We Do Not Own What We Have

Twenty-fourth Sunday after Pentecost
Judges 4:1-7
Psalm 123
1 Thessalonians 5:1-11
Matthew 25:14-30

… Nothing
Is given that is not
Taken, and nothing taken
That was not first a gift.
Wendell Berry

I’m not as young as I used to be. I understand fully that any one of us could at any time say precisely the same thing, but what would otherwise be mere inanity has taken on surprising concreteness for me as I have begun to realize that someday I may no longer be able to do the work I love, or much work at all, for that matter. Treating retirement as a concrete, rather than an abstract, reality, has led me to think about money, and about whether there will be enough. According to the retirement calculator I consulted, the answer, unsurprisingly, is “no,” and even though I know that this answer is determined by an ideal standard of living to which I have never really aspired, it turns my thought to worry. I hate this, if for no other reason than because I hate the person it makes me or tempts me to become. I became acutely aware of these matters, which have been floating around my subconscious for a while now, when I began to study the gospel lesson for this week. Read more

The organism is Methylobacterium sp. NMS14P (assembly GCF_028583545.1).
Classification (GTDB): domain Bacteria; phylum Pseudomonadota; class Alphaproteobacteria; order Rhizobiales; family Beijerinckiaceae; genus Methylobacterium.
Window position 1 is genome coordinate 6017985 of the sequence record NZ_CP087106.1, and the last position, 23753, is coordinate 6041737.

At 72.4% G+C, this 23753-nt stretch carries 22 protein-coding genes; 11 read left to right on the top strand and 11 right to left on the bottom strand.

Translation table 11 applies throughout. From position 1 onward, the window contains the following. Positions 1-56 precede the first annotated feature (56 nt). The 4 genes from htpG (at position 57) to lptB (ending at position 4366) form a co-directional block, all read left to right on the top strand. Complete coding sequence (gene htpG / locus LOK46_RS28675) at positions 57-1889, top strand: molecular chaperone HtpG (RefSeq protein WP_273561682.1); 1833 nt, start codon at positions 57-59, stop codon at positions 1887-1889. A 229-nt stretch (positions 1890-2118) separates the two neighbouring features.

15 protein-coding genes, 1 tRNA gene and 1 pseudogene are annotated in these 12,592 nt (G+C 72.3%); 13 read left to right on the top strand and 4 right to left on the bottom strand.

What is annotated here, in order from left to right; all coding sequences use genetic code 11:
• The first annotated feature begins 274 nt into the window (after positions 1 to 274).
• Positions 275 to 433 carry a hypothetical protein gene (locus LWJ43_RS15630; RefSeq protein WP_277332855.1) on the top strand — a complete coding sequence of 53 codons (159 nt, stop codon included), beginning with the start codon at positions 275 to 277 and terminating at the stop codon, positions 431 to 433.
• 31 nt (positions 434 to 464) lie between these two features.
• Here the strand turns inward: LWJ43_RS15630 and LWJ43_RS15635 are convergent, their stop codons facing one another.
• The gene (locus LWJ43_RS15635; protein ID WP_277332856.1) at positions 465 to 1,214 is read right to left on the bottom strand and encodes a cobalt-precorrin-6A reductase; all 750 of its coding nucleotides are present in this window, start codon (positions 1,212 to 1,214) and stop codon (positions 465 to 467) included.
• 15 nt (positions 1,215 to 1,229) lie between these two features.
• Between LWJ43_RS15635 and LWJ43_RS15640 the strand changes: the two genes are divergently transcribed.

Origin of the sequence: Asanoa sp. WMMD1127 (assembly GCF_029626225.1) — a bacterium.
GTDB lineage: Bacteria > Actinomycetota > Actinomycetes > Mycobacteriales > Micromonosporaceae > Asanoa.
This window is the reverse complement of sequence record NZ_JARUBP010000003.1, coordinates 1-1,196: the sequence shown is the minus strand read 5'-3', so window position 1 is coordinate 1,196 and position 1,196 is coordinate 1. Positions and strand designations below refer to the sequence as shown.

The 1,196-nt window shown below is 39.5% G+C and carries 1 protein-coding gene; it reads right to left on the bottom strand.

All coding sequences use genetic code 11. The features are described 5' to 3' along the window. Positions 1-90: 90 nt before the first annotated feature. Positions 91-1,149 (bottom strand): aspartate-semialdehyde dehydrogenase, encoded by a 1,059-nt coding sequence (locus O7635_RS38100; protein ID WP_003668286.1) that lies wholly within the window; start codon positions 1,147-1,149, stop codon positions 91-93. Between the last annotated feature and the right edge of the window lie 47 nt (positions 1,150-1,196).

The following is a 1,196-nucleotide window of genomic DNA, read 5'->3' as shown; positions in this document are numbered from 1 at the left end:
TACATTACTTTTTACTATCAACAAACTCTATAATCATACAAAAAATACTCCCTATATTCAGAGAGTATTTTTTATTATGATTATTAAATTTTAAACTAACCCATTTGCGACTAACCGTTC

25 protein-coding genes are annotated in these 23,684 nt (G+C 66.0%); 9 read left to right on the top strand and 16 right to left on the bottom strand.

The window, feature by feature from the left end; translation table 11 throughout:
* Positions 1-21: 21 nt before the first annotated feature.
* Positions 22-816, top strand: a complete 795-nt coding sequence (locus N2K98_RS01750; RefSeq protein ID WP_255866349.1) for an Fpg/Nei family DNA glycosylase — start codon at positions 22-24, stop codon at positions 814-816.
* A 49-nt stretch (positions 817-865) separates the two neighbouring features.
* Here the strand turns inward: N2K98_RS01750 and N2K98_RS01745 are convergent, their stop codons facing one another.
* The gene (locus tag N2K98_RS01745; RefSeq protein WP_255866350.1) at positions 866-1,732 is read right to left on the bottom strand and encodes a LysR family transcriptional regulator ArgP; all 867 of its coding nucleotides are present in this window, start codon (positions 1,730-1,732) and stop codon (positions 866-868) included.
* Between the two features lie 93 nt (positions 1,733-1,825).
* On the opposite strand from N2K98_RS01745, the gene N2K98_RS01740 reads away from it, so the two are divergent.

Assembling in the Spirit

Pentecost
Acts 2:1-21

“When the day of Pentecost had come, they were all together in one place.” Acts 2:1

I was going to title this post “The Summer of Our Discontent.”

For various denominational bodies, late spring and early summer are seasons for gathering “all together in one place.” United Methodists conference together, Episcopalians and Baptists convene, and Presbyterians generally assemble (or assemble generally). Long-time participants in these gatherings and others like them might say, with a cynical wink, that, except for the “all together” part (and the being “in one place” part), these meetings are a real blast—productive, enjoyable, edifying . . . . . . Not.

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